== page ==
• YouDidWhatNow? says:

          …just one more example of why MBA should be illegal, in all cases, everywhere.

  9. YouDidWhatNow? says:

    What’s funny (well, pathetic) is that Australia took care of this issue right away, when eBay/PayPal first set this policy – Aussie regulators killed that moronic idea right away.

    Of course, it’s all done for the “safety” of the eBay user…because for some reason, using checks or other forms of payment are only unsafe when used for eBay – as opposed to everything else in the world, like sending a check to pay your taxes. Clearly it’s not done so they can double-up on fees…firstly charging you usage fees for having listed something on eBay, then charging you fees for having “chosen” to use PayPal for the payment of your auction.

  10. d0x360 says:

    how can they be used for being a monopoly when they own paypal? thats like someone suing amazon cause they only allow payments through there own payment software.

    If you dont like any of the options presented by ebay there is nothing that says you cant arrange payment another way with the user. I personally refuse to use paypal because they are evil as all hell but this lawsuit seems silly.

    Can someone explain what I might be missing here?

    • Straspey says:

      Some of us can remember when Paypal was a separate company, which offered its payment services through Ebay.

      Ebay saw where this was going and eventually bought Paypal – which is now what you are forced to use for any and all electronic payments, as well as if you wish to receive any buyer-protection services.

      It’s back in the days of “The Phone Company” — when, if you wanted to have telephone service in your home, you had no choice but to buy it from Bell Telephone. You also could not own your equipment and had to *rent* the actual telephone from the company. Bell Telephone set the rates and essentially controlled the telephone service of every home in this country.

      Then one day – somebody whispered the word “Monopoly” — and the federal regulators stepped in and forced the famous break-up of AT&T. As a result, today consumers have a wide range of options from which to choose for that which works best for themselves and their families.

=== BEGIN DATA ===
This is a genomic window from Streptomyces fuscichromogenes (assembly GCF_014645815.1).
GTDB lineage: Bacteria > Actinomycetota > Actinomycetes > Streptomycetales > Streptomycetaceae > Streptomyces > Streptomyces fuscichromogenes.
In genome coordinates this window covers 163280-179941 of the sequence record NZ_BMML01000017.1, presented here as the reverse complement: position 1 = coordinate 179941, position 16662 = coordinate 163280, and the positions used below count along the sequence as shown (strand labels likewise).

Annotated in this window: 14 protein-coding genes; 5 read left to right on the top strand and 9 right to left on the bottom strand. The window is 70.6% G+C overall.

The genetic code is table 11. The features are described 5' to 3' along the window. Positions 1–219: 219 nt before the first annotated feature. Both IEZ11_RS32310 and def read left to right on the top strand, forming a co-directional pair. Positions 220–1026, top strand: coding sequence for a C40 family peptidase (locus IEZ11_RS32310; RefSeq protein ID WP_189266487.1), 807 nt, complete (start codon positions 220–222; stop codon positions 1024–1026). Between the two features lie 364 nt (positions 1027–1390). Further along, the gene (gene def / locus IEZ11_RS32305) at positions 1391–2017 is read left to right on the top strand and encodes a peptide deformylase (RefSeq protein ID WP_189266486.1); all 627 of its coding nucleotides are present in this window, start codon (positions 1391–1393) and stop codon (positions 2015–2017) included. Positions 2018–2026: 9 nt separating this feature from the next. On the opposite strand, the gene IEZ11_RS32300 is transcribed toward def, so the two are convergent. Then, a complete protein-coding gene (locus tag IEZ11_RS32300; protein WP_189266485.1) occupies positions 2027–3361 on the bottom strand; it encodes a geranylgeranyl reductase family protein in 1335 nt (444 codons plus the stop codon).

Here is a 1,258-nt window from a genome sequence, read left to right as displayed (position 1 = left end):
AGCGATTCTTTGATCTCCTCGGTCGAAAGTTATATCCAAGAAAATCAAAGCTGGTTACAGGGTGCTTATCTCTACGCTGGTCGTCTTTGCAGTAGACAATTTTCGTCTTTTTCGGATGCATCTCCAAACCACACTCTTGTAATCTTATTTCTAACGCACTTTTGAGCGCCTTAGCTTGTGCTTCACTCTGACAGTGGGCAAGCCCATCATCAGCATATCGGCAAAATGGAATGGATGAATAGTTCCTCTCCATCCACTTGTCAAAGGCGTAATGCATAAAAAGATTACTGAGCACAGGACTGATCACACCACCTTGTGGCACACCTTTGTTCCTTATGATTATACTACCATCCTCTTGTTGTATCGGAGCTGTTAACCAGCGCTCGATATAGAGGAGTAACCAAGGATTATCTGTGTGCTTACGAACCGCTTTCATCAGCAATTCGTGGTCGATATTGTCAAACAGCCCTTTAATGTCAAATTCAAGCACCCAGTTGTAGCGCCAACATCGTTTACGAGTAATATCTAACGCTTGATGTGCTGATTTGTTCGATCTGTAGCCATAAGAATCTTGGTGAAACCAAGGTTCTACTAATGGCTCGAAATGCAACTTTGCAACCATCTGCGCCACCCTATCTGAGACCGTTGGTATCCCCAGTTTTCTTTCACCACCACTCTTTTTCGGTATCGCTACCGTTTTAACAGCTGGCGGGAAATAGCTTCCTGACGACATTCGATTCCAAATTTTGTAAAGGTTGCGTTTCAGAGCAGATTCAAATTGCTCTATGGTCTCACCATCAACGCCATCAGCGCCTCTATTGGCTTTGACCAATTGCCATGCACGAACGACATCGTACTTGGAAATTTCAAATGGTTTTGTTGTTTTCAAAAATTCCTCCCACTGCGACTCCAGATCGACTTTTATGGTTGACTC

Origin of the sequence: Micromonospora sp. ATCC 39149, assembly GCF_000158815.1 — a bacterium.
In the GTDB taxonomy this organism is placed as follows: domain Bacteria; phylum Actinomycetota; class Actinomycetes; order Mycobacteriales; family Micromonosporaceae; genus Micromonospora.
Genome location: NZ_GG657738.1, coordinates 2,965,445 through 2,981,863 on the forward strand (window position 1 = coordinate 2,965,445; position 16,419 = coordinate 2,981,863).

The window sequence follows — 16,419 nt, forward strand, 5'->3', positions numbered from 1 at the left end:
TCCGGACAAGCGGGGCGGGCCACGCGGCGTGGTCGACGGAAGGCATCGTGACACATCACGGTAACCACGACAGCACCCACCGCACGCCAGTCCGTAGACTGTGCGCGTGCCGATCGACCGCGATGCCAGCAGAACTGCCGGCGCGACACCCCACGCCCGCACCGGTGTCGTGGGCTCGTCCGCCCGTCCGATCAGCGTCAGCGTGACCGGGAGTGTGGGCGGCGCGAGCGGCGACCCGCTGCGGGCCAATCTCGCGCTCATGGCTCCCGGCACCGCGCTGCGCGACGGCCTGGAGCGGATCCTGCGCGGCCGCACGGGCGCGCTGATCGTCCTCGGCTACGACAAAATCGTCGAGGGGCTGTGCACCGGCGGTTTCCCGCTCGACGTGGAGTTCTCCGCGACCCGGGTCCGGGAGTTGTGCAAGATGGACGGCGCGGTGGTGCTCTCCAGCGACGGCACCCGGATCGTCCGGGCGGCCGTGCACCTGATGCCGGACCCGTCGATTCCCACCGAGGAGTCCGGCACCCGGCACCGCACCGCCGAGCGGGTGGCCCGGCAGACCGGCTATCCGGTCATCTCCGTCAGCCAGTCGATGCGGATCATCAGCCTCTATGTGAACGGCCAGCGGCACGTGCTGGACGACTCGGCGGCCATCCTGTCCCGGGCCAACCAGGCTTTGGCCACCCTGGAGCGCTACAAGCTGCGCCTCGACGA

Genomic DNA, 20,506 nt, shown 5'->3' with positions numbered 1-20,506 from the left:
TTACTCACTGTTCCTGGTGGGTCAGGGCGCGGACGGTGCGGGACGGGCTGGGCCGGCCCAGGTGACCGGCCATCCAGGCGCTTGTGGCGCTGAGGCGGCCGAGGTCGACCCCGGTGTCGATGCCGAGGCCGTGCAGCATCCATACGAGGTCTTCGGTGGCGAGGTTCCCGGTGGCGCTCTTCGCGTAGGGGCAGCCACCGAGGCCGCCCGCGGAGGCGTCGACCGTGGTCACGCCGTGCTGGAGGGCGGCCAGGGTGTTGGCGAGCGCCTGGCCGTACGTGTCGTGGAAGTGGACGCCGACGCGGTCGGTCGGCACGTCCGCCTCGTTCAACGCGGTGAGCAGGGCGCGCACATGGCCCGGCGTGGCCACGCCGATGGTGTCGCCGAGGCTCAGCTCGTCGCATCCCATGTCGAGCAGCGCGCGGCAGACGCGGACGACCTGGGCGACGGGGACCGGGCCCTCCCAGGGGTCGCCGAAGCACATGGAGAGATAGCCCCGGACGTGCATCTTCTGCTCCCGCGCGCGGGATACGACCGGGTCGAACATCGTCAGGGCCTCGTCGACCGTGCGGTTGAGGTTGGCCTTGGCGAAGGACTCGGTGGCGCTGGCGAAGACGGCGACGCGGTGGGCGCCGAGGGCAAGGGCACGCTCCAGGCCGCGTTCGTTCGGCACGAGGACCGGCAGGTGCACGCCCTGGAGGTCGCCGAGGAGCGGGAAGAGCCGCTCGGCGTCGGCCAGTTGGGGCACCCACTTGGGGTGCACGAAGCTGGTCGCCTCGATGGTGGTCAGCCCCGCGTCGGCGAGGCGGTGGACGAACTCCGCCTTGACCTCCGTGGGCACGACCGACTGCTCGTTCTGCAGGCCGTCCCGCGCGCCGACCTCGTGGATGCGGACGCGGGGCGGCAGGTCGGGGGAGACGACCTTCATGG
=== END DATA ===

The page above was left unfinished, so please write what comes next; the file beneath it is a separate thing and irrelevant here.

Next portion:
Lawsuits and court decisions not withstanding – the best solution for this problem would be to force Ebay to divest itself of Paypal — or at least split it off into its own separate company.

      • alexwade says:

        Actually, the best solution would be to force “feeBay” to sell PayPal or make PayPal a separate business and force eBay to allow alternative payment services such as Google Wallet. There must also be a way to integrate with eBay so that such that when a customer pays, eBay can mark the item as paid.

    • A.Mercer says:

      Amazon has a payment software, that is true. However, Amazon’s software allows you to pay thru many different sources and they do not charge you an extra fee to use it. Also, Amazon’s payment software is not treated like a separate company. It would be a part of Amazon.

    • Jawaka says:

      eBay charges its sellers a fee when they sell an item. They then charge these same sellers again for the luxury of being able to receive the money for the item that they sold. eBay used to allow sellers to advertise that they would accept check or money orders as payment options. Once eBay purchased Paypal however they don’t allow sellers to accept these forms of payment any more and will cancel auctions if the words are even listed in the item descriptions. You’re forced to only accept forms of payment that eBay makes ab additional profit for processing.

  11. mcgyver210 says:

    No one wins in a Class Action Suit but the Lawyers. As for eBay & PayPal this is nothing new, eBay couldn’t beat PayPal in the early years even with their eBay payments so they just purchased PayPal & then completed the Monopoly they most likely always wanted IMO.

    • Kate says:

      If the abusive party is forced to change it’s policies, then no, that’s not true.

    • frodolives35 says:

      If it takes lawyers to stop the crap Ebay/Paypal are pulling this is 1 time I might be pro lawyer. (I can’t believe I said that but I and many others have been screwed by Ebay and Paypal.)

      • mcgyver210 says:

        Agreed but I have been on eBay almost since it began (Power seller & Buyer) but have never risked more on anything than I am willing to possibly loose because of it being an auction site. I have always protected my self by being cautious. I can count on one hand how many bad deals I have had on eBay.

        I still say the true winners in Class Action are Lawyers.

  12. CrazyEyed says:

    And this is why we allow free markets to exist, so that competition can give us better products at better prices. Glad the judge didn’t give into Ebay/Paypal.

  13. Hartwig says:

    Next with Ticketmaster/Stub Hub…

    Paypal is one of the major reasons i don’t shop on Ebay, never liked it and many of the stories i have read reinforce my opinion.

  14. PsychoRaven says:

    About damn time. I used to love ebay but then they forced paypal on us and I said hell no. I will not use paypal ever. I tried it one time and learned my lesson.

  15. Rick Sphinx says: